The Good, the Bad and...


The expression (often reported to be a Chinese curse, but unproven!) goes “May you live in interesting times,” and 2014 could well go down in the history books as one such “interesting” year. We have had the political issues in Ukraine and Scotland, the rise of Islamic State and, the source of much speculation, the crude price dropping more than 23 percent in eight months.

The world is united through few things, and the crude price and its impact on economies are certainly one such thing. There has been speculation that the crude price could continue to drop further (WTI at 80.54$ at the time of writing) since OPEC has said there is no reason to cut production in the short term.

For many countries in Europe, this comes as welcome news; transport and industry will see lower manufacturing costs. Countries recovering from recession can look at the one-year price forecast for crude (92$) with a positive eye, and consumers of motor gasoline and diesel have already seen prices dropping at the pump. Overall, a good news story, you would think…

Crude price affects viability of production wells and different assets. Ultimately, the lifting cost of a barrel of crude has to be weighed against the sell price and, as per many business decisions, if it does not make enough profit, the activity will be curtailed. A sustained crude price of 80$/bbl has already sent shivers down the back of the world’s largest oil producer – the U.S. At this price, shale gas producers are reviewing the viability of different wells and may soon start to curtail production – Deutsche Bank recently speculated that almost 40 percent of “tight oil” in America could be rendered uneconomic at prices below 80$.

Further to this, other countries are also suffering with respect to production and revenue. Kazakhstan is reported to be feeling angst after the devaluation of the currency in February and since the giant Kashagan field is still not producing. With a low crude price, the Kazakh government is starting to eat into contingency funds although production is still profitable until around 65$/bbl.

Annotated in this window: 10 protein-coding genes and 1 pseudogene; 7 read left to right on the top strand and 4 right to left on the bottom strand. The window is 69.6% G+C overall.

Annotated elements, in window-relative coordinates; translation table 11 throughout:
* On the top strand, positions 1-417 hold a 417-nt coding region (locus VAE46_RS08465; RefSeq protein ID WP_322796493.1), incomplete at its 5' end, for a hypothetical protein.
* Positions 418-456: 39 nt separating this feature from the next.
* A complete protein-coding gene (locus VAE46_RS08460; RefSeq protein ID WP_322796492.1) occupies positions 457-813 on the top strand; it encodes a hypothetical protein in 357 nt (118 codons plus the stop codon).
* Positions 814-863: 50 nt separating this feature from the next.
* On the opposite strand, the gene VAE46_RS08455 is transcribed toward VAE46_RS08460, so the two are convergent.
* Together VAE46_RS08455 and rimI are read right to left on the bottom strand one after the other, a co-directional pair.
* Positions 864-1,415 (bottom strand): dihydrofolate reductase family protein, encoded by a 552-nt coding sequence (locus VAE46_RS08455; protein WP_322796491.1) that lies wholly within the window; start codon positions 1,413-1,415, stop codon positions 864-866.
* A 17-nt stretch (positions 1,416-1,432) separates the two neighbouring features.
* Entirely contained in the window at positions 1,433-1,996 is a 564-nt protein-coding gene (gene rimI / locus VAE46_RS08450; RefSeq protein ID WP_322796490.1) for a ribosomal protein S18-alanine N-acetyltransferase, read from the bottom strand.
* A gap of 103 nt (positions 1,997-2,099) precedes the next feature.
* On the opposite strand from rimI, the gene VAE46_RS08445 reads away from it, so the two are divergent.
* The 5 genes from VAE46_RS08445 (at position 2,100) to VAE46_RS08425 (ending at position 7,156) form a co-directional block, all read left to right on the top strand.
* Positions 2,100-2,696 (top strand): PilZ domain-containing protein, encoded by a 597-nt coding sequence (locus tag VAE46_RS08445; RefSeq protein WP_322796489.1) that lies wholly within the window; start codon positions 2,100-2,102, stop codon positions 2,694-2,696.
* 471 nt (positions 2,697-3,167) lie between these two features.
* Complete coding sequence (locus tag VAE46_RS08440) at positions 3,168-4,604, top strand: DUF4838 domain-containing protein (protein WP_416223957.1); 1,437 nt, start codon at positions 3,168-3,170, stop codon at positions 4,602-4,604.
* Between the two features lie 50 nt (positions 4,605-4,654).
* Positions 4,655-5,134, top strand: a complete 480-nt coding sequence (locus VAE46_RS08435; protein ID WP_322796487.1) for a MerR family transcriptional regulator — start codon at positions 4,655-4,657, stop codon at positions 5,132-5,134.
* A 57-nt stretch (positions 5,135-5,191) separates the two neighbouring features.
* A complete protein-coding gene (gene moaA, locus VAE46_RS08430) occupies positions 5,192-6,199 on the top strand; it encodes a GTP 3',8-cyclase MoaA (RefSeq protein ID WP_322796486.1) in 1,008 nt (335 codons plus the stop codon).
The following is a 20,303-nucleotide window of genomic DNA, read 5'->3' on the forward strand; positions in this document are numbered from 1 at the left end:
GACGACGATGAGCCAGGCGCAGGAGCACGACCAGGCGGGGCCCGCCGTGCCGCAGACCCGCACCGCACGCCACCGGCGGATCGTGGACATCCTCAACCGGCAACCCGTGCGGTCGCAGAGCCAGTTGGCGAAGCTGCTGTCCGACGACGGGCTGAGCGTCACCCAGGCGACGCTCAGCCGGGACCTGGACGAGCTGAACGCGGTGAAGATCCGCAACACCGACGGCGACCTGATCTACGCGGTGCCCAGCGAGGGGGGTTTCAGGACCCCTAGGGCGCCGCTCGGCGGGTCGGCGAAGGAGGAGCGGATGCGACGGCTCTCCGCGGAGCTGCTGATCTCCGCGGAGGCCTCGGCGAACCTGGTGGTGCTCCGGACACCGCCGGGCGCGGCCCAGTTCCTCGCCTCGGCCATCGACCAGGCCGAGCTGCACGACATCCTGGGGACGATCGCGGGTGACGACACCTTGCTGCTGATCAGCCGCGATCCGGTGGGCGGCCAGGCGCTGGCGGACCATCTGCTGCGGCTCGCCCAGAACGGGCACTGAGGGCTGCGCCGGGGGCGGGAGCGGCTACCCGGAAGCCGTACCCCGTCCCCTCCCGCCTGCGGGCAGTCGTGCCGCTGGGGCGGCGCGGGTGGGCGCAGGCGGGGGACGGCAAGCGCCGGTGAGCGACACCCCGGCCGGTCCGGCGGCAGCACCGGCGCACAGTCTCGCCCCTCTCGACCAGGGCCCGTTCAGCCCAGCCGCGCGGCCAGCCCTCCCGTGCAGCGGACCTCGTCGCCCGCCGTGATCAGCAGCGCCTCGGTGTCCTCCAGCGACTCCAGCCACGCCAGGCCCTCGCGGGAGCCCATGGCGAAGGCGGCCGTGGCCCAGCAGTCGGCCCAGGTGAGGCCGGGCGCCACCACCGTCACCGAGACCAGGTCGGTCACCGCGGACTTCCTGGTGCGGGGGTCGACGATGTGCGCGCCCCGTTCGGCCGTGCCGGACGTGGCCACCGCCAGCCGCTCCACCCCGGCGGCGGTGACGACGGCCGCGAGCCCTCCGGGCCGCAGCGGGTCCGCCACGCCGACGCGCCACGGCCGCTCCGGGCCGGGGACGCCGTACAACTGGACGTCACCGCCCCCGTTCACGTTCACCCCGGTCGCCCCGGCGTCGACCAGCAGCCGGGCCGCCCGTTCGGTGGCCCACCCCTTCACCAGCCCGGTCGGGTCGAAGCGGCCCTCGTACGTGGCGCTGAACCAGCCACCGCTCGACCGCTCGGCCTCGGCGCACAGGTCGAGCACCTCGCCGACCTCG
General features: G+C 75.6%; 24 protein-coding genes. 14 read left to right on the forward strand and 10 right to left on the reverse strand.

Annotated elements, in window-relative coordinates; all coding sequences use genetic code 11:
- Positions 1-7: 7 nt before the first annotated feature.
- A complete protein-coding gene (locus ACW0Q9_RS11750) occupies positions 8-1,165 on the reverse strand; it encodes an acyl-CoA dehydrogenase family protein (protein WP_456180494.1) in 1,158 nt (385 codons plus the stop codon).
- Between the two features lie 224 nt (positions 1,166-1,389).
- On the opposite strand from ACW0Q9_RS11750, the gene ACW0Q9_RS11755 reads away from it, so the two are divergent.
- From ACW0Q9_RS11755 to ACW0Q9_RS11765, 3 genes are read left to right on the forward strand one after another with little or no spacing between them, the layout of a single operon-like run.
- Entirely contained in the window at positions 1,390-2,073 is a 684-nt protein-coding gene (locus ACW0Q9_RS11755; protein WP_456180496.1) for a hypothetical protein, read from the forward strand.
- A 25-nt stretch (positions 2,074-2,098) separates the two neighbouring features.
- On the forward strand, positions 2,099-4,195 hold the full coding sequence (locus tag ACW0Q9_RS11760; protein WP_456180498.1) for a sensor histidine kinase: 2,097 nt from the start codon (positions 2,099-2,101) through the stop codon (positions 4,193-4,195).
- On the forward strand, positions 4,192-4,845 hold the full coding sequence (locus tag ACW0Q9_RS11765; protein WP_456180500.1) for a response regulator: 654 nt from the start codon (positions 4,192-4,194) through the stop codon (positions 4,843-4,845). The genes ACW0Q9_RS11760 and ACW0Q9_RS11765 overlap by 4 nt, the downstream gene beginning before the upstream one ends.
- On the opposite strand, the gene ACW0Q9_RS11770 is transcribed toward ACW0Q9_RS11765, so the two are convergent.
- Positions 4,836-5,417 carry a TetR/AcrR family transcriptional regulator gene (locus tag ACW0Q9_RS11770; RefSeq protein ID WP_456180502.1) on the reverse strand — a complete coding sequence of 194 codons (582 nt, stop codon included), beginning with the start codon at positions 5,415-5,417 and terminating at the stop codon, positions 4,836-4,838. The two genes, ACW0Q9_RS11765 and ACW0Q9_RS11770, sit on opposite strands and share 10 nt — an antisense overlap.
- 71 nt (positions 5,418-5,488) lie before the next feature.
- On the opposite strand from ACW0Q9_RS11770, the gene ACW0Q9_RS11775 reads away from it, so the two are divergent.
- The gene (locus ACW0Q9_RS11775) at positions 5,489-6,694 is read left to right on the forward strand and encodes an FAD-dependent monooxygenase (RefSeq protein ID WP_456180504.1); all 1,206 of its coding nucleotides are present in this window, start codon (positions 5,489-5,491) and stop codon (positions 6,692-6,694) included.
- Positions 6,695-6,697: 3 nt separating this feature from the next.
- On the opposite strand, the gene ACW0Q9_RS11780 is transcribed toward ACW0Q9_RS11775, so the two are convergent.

The question then is – why are OPEC and Saudi Arabia continuing to produce at volumes high enough to cause the crude price to drop? Speculation continues that this is a way to curtail the control that Russian companies have on the European energy market and also to allow the Middle Eastern countries to fuel increase in their own GDP. Estimates are that for every 10$ drop in the crude price, their GDP increases 0.5 percent. Contrast this to the effect the crude price drop has had on the Russian economy – because of the nature of the production and the reliance upon the export of crude, if the crude price reaches 77$/bbl, it has the potential to make most Russian crude production unviable. What are the drivers in the OPEC decision then?

In this interlinked economy in which we find ourselves, it is interesting to see how there is a balancing effect on economies, growth and recession, all of which hinge on one commodity. The one difference between the Russian and U.S. production, both of which are threatened by OPEC’s actions, is very clear though – the U.S. is not a crude exporter (as yet) and therefore is not as reliant upon this revenue stream. However, the U.S shale gas industry is a huge employer and this is being threatened. Against this background, there are the financial results from Shell – which has reported an increase in profit of 31 percent for the same period, based upon its business agility and low lifting costs.

OPEC is meeting in Vienna on the 27th November and the production volumes will be the hot topic of conversation. American, Eastern European and Russian economies are looking to the crude price with varying perspectives – these are indeed interesting times!

About the Author
Andy Coward is Senior Director, Business Solutions at P2 Energy Solutions.

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